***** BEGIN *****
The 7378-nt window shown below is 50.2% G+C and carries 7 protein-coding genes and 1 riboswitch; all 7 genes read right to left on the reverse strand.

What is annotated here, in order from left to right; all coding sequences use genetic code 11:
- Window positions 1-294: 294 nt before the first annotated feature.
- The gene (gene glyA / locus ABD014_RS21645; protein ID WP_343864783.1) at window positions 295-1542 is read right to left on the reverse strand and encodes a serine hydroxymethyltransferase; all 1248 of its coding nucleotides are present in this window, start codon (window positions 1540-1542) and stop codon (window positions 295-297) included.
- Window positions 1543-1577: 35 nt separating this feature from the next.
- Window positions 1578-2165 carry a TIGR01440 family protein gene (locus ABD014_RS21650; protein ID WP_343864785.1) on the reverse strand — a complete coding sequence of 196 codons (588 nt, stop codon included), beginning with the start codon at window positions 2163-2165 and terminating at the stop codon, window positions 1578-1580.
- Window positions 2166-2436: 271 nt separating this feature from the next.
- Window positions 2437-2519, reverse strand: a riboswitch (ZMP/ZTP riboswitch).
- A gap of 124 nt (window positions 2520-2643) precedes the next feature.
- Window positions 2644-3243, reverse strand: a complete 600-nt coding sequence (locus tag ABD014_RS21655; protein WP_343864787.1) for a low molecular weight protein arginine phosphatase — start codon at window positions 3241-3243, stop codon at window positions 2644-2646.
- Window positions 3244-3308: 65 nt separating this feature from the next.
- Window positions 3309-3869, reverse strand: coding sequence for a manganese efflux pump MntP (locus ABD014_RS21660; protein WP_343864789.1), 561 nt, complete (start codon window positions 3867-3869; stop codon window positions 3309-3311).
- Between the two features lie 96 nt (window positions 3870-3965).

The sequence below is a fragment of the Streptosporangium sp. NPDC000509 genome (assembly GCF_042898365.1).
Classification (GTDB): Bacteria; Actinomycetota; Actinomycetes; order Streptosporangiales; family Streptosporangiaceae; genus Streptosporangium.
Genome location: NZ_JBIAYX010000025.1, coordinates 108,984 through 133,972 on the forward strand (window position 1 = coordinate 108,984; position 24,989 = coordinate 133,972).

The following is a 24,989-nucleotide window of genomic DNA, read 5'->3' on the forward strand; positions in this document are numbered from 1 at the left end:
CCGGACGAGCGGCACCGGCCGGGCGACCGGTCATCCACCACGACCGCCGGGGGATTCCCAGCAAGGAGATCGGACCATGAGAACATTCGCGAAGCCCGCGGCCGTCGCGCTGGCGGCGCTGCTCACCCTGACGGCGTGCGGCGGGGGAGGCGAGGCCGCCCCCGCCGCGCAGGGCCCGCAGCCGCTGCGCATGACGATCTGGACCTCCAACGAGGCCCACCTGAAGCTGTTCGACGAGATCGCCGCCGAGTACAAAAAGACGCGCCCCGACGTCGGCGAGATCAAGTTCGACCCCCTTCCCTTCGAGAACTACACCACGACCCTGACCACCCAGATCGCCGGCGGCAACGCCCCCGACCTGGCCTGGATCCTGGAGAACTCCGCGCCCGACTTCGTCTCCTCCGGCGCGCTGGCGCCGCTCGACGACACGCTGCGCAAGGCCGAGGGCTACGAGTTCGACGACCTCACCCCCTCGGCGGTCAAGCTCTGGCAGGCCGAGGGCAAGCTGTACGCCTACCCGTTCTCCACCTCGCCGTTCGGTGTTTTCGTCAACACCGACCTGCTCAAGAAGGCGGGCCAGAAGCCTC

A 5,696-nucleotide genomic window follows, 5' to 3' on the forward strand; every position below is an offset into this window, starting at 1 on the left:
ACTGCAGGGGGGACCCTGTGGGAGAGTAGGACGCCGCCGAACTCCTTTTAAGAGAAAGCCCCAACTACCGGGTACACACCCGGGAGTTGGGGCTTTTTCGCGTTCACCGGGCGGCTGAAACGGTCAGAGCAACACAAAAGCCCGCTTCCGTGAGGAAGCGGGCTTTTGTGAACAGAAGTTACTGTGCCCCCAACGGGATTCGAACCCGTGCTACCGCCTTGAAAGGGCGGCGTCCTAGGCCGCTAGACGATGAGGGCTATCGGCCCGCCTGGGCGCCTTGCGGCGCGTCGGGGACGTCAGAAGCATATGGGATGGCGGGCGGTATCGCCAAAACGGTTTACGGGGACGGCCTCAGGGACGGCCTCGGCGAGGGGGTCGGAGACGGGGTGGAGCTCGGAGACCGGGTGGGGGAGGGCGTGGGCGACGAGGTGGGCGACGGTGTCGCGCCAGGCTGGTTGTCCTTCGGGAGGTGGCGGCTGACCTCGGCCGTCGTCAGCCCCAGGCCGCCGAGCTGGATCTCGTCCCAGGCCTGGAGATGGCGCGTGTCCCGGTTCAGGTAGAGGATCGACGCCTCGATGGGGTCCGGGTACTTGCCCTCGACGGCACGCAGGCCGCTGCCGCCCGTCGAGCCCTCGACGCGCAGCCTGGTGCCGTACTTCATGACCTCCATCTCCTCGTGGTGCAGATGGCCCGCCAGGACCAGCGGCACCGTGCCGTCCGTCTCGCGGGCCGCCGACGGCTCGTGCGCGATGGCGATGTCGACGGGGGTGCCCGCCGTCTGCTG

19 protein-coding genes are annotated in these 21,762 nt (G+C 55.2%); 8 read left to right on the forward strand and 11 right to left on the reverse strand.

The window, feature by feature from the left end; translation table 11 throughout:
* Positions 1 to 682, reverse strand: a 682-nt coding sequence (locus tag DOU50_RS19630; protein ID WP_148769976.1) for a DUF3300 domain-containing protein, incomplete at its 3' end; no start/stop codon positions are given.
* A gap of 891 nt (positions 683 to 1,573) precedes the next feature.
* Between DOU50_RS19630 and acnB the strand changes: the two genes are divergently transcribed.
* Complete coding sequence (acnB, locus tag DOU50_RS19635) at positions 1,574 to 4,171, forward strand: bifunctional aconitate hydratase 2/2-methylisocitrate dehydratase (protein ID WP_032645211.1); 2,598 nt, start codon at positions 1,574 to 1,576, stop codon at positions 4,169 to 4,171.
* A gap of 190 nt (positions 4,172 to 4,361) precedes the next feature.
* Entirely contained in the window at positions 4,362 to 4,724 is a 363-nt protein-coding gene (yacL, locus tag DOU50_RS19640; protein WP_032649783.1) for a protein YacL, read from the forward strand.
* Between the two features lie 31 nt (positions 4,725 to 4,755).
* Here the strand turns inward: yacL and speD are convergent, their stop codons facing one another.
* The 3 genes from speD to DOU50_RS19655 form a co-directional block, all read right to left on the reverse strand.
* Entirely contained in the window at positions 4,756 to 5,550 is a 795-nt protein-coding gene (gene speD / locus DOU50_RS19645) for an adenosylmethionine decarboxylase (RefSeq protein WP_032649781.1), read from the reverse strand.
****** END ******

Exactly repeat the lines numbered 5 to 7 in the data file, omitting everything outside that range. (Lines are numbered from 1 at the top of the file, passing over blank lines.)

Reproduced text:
- Window positions 1543-1577: 35 nt separating this feature from the next.
- Window positions 1578-2165 carry a TIGR01440 family protein gene (locus ABD014_RS21650; protein ID WP_343864785.1) on the reverse strand — a complete coding sequence of 196 codons (588 nt, stop codon included), beginning with the start codon at window positions 2163-2165 and terminating at the stop codon, window positions 1578-1580.
- Window positions 2166-2436: 271 nt separating this feature from the next.